How I Gave Up Everything And Moved To The Desert

We were driving home from a friend’s house. It was pitch black outside, because here in the desert there are no streetlights, and the houses are too far away from the road to shed light on it. We caught the man in the headlights, stumbling around in the sand outside our house: Bald, half naked, barefoot. All he was missing was blistered skin and red eyes, and I might have believed that the zombie apocalypse was really happening.

I live in the desert, and this is perfectly normal.

My husband and I moved here about two months ago; we’re each thousands of miles away from our immediate families, all of whom have never been to this part of the world, so we get asked very often what “desert life” is like. The truth is, my explanations have been woefully inadequate thus far. It’s difficult to put into words how absolutely other-worldly this place is. I grew up in the green, forest-scattered depths of rural England, where the wildest occurrence was no more bracing than being held up by a herd of cattle on one’s way to school in the morning. Now, I live in a place that resembles the surface of Mars; it’s the Mordor to Frodo Baggins’ Shire (very literally, in some ways).

We didn’t have a choice as to whether or not we wanted to move here; my husband is in the military, so he does what he’s told and I follow him. Thus, while my friends swarmed into London and New York, we packed up our cats and moved out to the Mojave desert. I knew precious little about this vast, dry part of the world before we got here, except that our water bills would be cripplingly high, that there were a lot of nightmarish critters to be found lurking in dark corners (check your shoes, they said) and that people joked about meth a lot. Awesome.

In the military, you’re told to “bloom where you’re planted” a lot. But, my mind shrieked, how can you bloom where you’re planted when you’re plonked in a place where literally nothing grows?

At first, it seemed that the warnings had merit: There was a clause in our rental agreement that no-one had been using meth amphetamines in our house in the past three years, we were told to get our house sprayed for creepy crawlies ASAP, and our back yard was literally a sand pit. Aside from a few shrivelled bushes, some science fiction-esque trees covered in thorns as long as my arm, and a smattering of cacti, there was no natural vegatation to be seen in the few miles surrounding our new abode. While people posted pictures of their feet crunching through fall leaves, we were sweating through a hundred-degree October. I grew used to the sand trails we’d traipse into the house, and learnt that sweeping was an exercise in futility. We woke up one morning to find our cat’s food bowl covered in red ants the size of my fingernail. Needless to say, I wasn’t pioneering a fan club for the blasted hellscape I now called home.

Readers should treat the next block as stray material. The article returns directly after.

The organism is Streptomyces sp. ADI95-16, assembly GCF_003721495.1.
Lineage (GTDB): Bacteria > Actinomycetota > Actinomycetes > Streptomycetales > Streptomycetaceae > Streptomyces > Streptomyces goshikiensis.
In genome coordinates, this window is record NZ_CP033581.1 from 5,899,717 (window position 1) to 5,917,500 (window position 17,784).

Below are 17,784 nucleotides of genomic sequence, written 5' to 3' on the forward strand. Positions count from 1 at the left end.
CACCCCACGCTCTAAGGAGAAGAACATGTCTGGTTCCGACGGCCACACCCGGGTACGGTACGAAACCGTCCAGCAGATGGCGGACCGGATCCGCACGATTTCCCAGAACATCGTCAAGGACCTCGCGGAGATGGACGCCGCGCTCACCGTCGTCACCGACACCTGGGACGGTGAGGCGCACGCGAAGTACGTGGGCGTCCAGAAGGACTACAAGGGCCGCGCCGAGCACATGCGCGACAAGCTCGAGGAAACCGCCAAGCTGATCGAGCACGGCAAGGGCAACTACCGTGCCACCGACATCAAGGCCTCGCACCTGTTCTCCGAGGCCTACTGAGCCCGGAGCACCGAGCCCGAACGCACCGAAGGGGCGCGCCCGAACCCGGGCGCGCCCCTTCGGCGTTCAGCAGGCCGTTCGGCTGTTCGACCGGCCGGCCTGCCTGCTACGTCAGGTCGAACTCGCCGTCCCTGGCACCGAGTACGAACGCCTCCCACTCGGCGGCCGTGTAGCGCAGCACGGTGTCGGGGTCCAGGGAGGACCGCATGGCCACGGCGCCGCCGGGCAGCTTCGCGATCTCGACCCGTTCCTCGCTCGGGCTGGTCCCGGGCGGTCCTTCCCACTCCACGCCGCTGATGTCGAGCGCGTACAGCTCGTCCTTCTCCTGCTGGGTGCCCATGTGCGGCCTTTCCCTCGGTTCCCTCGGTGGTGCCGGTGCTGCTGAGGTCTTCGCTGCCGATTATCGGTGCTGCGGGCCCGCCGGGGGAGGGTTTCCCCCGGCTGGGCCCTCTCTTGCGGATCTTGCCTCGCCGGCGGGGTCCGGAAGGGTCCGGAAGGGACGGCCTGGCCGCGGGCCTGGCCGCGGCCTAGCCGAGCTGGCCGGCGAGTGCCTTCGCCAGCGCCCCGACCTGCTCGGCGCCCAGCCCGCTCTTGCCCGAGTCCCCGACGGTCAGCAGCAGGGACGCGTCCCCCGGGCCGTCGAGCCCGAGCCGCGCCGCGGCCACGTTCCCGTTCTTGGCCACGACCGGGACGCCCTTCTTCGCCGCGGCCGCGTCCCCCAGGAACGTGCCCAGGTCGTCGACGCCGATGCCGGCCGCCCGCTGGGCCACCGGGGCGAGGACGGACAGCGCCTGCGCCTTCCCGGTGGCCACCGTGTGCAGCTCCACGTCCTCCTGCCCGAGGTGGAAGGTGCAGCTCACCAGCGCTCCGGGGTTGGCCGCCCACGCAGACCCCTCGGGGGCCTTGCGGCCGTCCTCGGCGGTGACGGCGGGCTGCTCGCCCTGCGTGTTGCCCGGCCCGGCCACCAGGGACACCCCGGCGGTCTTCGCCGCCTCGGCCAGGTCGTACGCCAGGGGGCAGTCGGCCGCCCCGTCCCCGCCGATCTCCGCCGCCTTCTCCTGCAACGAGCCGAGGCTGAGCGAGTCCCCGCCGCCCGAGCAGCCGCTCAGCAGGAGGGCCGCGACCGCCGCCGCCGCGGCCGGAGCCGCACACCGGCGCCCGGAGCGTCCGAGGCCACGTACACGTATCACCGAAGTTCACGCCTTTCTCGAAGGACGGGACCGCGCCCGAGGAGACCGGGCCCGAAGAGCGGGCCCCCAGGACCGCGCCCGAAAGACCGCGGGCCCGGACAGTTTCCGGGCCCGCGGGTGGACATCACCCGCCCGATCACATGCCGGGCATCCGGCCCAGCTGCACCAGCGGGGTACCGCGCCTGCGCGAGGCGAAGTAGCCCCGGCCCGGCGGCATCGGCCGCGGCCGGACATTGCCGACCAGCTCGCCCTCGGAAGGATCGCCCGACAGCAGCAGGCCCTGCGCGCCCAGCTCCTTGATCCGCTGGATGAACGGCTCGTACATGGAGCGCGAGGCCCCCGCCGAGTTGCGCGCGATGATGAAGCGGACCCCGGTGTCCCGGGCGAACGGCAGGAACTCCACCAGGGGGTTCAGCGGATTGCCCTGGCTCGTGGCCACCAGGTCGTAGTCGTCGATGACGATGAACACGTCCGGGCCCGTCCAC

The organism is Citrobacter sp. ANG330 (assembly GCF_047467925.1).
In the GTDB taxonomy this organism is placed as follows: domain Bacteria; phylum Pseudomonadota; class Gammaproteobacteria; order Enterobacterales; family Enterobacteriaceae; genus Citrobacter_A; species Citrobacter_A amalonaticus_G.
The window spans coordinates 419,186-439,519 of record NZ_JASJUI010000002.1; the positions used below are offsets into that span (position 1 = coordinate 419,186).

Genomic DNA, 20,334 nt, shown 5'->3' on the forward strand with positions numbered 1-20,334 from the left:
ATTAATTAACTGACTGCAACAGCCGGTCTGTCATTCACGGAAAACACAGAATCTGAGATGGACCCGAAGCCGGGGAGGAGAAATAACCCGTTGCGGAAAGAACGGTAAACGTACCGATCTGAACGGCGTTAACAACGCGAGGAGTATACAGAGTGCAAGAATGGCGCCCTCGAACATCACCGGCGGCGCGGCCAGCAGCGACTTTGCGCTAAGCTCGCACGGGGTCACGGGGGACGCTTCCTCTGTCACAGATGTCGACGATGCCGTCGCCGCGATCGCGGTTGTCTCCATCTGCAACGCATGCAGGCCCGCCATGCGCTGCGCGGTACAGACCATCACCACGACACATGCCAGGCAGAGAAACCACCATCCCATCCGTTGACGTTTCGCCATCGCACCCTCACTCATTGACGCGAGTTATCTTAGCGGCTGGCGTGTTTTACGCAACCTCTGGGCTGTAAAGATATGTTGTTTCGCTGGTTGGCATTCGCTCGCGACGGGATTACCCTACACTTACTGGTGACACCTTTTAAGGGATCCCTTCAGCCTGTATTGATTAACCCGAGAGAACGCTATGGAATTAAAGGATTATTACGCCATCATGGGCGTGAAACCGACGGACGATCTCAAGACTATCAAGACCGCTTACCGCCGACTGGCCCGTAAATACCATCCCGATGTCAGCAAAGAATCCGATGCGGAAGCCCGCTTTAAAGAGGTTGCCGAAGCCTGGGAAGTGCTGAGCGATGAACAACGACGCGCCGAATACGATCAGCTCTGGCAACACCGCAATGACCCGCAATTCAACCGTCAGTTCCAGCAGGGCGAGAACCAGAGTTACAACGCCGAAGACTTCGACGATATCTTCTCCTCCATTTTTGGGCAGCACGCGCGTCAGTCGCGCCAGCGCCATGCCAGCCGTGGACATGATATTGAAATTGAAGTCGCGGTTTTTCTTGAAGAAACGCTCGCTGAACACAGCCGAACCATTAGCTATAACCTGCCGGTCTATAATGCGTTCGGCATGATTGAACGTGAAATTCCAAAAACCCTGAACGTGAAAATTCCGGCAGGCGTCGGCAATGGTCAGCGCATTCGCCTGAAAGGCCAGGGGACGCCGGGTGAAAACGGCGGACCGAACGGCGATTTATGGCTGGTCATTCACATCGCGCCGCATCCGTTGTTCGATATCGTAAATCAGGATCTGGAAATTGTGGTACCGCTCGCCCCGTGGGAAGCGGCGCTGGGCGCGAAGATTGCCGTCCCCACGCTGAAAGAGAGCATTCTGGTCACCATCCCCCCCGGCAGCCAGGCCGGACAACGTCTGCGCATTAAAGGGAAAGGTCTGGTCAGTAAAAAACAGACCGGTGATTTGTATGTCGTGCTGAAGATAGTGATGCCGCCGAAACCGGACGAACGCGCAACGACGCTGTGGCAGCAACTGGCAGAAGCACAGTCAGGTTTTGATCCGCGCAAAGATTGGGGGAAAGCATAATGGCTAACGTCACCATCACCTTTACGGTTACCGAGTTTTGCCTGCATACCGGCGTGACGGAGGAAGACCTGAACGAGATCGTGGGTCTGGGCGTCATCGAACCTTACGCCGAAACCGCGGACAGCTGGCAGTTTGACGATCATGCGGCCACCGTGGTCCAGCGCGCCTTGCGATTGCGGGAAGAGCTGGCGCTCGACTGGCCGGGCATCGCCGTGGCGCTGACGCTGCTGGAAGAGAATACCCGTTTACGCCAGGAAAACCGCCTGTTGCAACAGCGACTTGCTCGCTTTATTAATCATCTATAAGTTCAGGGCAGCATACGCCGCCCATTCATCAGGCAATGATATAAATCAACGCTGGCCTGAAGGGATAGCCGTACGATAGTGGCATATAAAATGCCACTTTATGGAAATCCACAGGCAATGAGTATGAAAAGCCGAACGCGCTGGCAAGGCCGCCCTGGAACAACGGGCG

As I write this, there are rolls of thunder overhead that sound like bombs being detonated. Last night, we woke up after a bolt of lightning hit the ground near our house; the power went out, the house shook, and for a dazed few seconds I thought that there was an explosion nearby. On the few occasions that it’s rained out here, it has poured, each raindrop large enough to fill a teaspoon, hammering down with all the force of hail. Then, within minutes, the parched land transforms into swollen lakes and muddy torrents, flooding roads and houses in the span of half an hour. The desert is extreme.

I have wished, several times, that I could only go home to a more civilized part of the world where the houses don’t look like shacks, and the need for AC isn’t paramount in October, somewhere where grass grows and the largest critters you’ll find are hedgehogs nesting under the garden shed. I have craved the ability to walk less than a mile to a bar, and to hear rain that doesn’t threaten to tear our house down, and to feel confident that our neighbors aren’t cooking meth on the side.

But, when I think about it, I’m not sure if I’m ready to go back to normality just yet.


I wasn’t prepared to love the desert, but I do.

The desert is beautiful. Imagine the post apocalyptic wastelands of Mad Max: That’s exactly it. Not a day has gone by where I haven’t felt the most heart-stopping sense of awe, beholding the sun sinking behind the horizon, hundreds of miles from where I stand. Never does it cease to amaze me, when we drive to work in the early morning sun, how the sky wakes up and turns a bright, deep azure. At night, there are more stars than I have ever seen, and all around us—with no streetlights, no bustling highways, no thickets of houses—there is just pure, pitch black.

Compared to anywhere I’ve lived before, this is a world apart. It is nature spectacularly amplified to an extreme I could barely comprehend until it was right there in front of me. There is a certain charm to living in a place where few living creatures—let alone humans—should naturally flourish; it’s a privilege to drink in each view, sip coffee while thunder shakes the house, to watch the sun burn out over the mountains at night.

More so than anything else I’ve experienced, the desert has shown me that there is happiness to be found anywhere.

The desert has taught me that, while life doesn’t go according to plan and you don’t always end up where you thought you would, there is still so much to love. If you’d asked me a year ago how I’d feel about still working in retail, and living thousands of miles away from my friends, I’d probably have booked the first flight home to England and told my dear husband to come see me at Christmas. But here I am.

And if you asked me now, if I’d give up the encounters with strange meth zombies, or the risk of a scorpion scuttling across the kitchen floor, or the floods and the heat and the sand … you know, I probably wouldn’t. Not yet.


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